Laschet Set to Win Battle to Lead Merkel’s Bloc in Election
(Bloomberg) -- Armin Laschet is closing in on the chancellor candidacy for Angela Merkel’s conservatives in September’s election, following a testy and potentially damaging contest with an insurgent challenger.
Bavarian Premier Markus Soeder is set to accept Laschet’s nomination, the Bild newspaper reported, citing unidentified party insiders. The head of the smaller CSU sister party will speak at 12 p.m.
Laschet, the head of Merkel’s Christian Democratic Union, gained the upper hand in the acrimonious battle after winning a clear majority in a vote among his party’s leadership early Tuesday morning.
He won the backing of 31 out of 46 members of his party’s top committee -- or 67% -- in a ballot early Tuesday morning to determine who should lead the center-right bloc into the national election. Only nine supported Soeder, who had said on Monday he would accept a clear vote. There were six abstentions.
There’s no formal process to settle a contested candidacy, which means the decision ultimately comes down to one backing down. But party officials see the race now as decided.
“Ranks are closing behind Armin Laschet,” Roderich Kiesewetter, a CDU lawmaker, said in an interview with ZDF television on Tuesday. “Markus Soeder yesterday made a clear statement, and it’s important that the two come together” so the bloc can turn its attention to the campaign.
The CDU vote represents a remarkable swing in the race for the conservative chancellor candidacy. Laschet was under intense pressure in recent days as some in his own party threw their support behind Soeder, but he refused to capitulate despite low popularity.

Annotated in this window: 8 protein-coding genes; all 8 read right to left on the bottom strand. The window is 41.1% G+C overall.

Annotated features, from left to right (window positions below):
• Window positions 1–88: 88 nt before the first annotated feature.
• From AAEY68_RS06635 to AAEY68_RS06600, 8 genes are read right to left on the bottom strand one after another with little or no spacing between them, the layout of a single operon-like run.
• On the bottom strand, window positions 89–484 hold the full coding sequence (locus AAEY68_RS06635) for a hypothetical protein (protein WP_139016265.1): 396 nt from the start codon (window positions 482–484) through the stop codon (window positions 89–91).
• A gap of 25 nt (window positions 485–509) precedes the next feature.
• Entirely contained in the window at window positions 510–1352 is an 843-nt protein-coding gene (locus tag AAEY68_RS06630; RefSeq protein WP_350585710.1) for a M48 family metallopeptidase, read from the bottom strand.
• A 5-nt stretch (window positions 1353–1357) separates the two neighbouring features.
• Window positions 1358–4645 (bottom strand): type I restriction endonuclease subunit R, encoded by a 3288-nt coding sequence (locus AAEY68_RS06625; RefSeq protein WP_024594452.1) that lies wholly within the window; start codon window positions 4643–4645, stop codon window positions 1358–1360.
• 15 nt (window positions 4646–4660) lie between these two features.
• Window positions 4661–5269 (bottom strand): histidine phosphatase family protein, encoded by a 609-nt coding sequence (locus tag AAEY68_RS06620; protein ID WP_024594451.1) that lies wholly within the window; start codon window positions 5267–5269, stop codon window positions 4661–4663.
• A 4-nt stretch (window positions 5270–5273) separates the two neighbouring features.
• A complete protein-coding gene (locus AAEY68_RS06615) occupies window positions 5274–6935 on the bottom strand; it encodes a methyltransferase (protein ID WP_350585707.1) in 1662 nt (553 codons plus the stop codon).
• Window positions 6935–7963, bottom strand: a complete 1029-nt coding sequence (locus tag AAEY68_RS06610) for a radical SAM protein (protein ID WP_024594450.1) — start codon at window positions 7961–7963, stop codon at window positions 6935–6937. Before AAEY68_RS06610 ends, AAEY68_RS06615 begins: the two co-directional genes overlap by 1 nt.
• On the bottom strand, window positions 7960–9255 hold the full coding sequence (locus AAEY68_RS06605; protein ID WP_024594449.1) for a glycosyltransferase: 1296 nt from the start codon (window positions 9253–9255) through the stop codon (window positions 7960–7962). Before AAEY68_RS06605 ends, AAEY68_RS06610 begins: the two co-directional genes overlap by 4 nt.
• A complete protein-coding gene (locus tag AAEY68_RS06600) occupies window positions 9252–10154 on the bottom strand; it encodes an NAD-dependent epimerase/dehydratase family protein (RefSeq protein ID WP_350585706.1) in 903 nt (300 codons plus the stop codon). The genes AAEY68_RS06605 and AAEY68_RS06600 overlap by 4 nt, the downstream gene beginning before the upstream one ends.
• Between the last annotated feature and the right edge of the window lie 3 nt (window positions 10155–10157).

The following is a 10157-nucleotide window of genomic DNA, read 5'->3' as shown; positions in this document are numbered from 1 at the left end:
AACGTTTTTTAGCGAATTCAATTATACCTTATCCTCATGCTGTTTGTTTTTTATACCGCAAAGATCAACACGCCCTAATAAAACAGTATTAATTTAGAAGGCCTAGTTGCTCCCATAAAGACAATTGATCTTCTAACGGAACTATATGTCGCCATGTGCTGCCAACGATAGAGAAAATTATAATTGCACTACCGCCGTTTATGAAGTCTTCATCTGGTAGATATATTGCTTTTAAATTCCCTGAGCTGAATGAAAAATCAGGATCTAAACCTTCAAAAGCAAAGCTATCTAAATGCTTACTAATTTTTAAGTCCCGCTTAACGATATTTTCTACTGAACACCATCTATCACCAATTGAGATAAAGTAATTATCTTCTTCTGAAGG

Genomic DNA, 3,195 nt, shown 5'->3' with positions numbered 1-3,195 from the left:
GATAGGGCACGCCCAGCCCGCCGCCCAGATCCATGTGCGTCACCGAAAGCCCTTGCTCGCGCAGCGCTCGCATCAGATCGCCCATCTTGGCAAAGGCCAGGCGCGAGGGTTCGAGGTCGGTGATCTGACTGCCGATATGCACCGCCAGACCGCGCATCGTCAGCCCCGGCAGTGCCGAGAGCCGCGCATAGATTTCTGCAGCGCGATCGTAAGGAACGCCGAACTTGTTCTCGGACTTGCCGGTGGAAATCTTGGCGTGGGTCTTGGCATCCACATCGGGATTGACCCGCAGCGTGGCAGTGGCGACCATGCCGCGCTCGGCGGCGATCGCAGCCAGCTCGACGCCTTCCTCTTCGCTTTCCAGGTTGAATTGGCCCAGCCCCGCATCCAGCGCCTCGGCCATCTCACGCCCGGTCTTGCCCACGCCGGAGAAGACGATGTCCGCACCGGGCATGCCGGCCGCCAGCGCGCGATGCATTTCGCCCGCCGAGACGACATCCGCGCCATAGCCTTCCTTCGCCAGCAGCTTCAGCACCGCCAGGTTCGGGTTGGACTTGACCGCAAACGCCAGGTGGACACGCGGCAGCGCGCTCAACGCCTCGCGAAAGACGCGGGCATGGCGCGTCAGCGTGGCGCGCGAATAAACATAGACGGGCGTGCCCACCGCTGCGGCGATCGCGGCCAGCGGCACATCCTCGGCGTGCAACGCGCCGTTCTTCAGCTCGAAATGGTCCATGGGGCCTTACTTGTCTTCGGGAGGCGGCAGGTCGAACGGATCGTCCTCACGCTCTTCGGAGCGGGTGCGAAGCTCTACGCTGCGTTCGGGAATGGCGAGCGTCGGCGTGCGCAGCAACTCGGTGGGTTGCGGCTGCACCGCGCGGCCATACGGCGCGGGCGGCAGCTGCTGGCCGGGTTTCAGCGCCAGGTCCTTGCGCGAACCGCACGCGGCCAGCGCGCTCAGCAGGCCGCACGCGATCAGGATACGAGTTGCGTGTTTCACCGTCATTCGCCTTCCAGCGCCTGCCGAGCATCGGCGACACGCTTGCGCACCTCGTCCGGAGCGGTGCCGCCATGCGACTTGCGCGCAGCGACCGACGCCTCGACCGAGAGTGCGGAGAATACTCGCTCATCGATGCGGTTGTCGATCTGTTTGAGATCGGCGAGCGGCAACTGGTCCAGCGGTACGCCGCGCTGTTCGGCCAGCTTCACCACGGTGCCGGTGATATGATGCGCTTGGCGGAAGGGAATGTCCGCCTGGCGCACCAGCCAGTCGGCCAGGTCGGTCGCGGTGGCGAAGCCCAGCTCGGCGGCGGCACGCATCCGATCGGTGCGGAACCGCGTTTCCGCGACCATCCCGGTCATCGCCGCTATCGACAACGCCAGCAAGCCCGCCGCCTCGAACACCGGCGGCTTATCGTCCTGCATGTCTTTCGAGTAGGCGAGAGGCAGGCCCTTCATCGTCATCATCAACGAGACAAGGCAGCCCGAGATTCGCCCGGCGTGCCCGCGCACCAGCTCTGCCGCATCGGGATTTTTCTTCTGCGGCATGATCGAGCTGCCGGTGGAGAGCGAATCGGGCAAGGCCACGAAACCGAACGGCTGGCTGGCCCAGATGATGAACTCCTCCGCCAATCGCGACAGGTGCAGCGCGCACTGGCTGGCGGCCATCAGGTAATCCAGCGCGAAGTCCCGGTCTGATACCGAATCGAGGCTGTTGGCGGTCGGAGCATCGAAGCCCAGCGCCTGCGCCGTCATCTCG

Polls show the Bavarian would have had a significant advantage among voters leading the CDU/CSU ticket, which will put pressure on Laschet to lift his and the party’s popularity after the messy power struggle.
Polls suggest that Germany’s conservatives could be headed for their worst-ever election result, losing support to the Greens, who nominated Annalena Baerbock as their candidate on Monday. Finance Minister Olaf Scholz has been campaigning for the Social Democrats, but the party is a distant third.
After more than a week of public bickering, Laschet has been weakened by the split in his party, with many openly voicing their support for Soeder. Three CDU state premiers -- from Saxony-Anhalt, Saarland and Saxony -- broke ranks with the rest of the party leadership and put their weight behind the Bavarian. During the session on Monday evening in Berlin, some CDU officials -- including Economy Minister Peter Altmaier, a close Merkel ally -- spoke out in favor of Soeder, damaging Laschet’s authority.
Laschet, 60, will have little time to recover, but still has Germany’s most powerful political machine behind him.
The son of a coal mining foreman, Laschet graduated in law, once edited a Catholic newspaper and was a legislator in the Bundestag as well as the European Parliament before being elected leader of Germany’s most populous state in 2017.
He would be likely to continue Merkel’s centrist policies as well as her low-key style of leadership, if he can claim the nomination and defend his slim advantage going into September’s national vote. Yet he would inherit a raft of new challenges, ranging from overcoming the coronavirus pandemic to managing a transition to green technology and tackling the threats posed by China and Russia.
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